And Balaam answered and said unto the servants of Balak, If Balak would give me his house full of silver and gold, I cannot go beyond the word of the LORD my God, to do less or more.
18. Jehovah my God] It is very remarkable that the early Israelite tradition, as preserved in J , should have placed this expression in the mouth of an Ammonite (Numbers 22:7) soothsayer.

to do less or more] to do small or great. An idiomatic expression for ‘to do anything at all.’ The same is expressed in Numbers 24:13 by ‘good or bad.’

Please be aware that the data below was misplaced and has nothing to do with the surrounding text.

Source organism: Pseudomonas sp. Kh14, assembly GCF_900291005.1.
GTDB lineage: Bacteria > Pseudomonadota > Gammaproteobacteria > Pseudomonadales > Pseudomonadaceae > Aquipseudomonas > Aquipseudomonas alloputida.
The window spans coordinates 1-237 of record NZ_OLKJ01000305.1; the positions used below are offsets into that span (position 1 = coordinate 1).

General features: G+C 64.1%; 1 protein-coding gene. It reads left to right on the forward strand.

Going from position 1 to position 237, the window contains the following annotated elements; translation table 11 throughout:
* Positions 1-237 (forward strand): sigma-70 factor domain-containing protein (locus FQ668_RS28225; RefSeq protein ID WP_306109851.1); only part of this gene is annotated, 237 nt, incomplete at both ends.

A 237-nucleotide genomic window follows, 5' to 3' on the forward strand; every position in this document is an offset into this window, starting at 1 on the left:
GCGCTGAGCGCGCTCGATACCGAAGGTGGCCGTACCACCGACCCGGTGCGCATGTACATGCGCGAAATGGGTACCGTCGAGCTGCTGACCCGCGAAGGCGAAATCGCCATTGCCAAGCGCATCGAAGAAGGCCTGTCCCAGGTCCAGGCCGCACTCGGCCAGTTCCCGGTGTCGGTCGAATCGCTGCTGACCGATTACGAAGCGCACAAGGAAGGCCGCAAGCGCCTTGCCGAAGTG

Verse 18. - I cannot go beyond the word of the Lord my God. Balaam's faith was paramount within its own sphere of operation. It did not control his wishes; it did not secure the heart obedience which God loves; but it did secure, and that absolutely, outward obedience to every positive command of God, however irksome; and Balaam never made any secret of this. Numbers 22:18But Balaam replied to the proposals of these ambassadors: "If Balak gave me his house full of silver and gold, I cannot transgress the mouth (command) of Jehovah, my God, to do little or great," i.e., to attempt anything in opposition to the will of the Lord (cf. 1 Samuel 20:2; 1 Samuel 22:15; 1 Samuel 25:36). The inability flowed from moral awe of God and dread of His punishment. "From beginning to end this fact was firmly established in Balaam's mind, viz., that in the work to which Balak summoned him he could do nothing at all except through Jehovah. This knowledge he had acquired by virtue of his natural gifts as seer, and his previous experience. But this clear knowledge of Jehovah was completely obscured again by the love for the wages which ruled in his heart. Because he loved Balak, the enemy of Israel, for the sake of the wages, whereas Jehovah loved Israel for His own name's sake; Balaam was opposed to Jehovah in his inmost nature and will, though he knew himself to be in unison with Him by virtue of his natural gift. Consequently he fell into the same blindness of contradiction to which Balak was in bondage" (Baumgarten). And in this blindness he hoped to be able to turn Jehovah round to oppose Israel, and favour the wishes of his own and Balak's heart. He therefore told the messengers to wait again, that he might ask Jehovah a second time (Numbers 22:19). And this time (Numbers 22:20) God allowed him to go with them, but only on the condition that he should do nothing but what He said to him. The apparent contradiction in His first of all prohibiting Balaam from going (Numbers 22:12), then permitting it (Numbers 22:20), and then again, when Balaam set out in consequence of this permission, burning with anger against him (Numbers 22:22), does not indicate any variableness in the counsels of God, but vanishes at once when we take into account the pedagogical purpose of the divine consent. When the first messengers came and Balaam asked God whether he might go with them and curse Israel, God forbade him to go and curse. But since Balaam obeyed this command with inward repugnance, when he asked a second time on the arrival of the second embassy, God permitted him to go, but on the condition already mentioned, namely, that he was forbidden to curse. God did this not merely because it was His own intention to put blessings instead of curses into the prophet's mouth, - and "the blessings of the celebrated prophet might serve as means of encouraging Israel and discouraging their foes, even though He did not actually stand in need of them" (Knobel), - but primarily and principally for the sake of Balaam himself, viz., to manifest to this soothsayer, who had so little susceptibility for higher influences, both His own omnipotence and true deity, and also the divine election of Israel, in a manner so powerful as to compel him to decide either for or against the God of Israel and his salvation. To this end God permitted him to go to Balak, though not without once more warning him most powerfully by the way of the danger to which his avarice and ambition would expose him. This immediate intention in the guidance of Balaam, by which God would have rescued him if possible from the way of destruction, into which he had been led by the sin which ruled in his heart, does not at all preclude the much further-reaching design of God, which was manifested in Balaam's blessings, namely, to glorify His own name among the heathen and in Israel, through the medium of this far-famed soothsayer.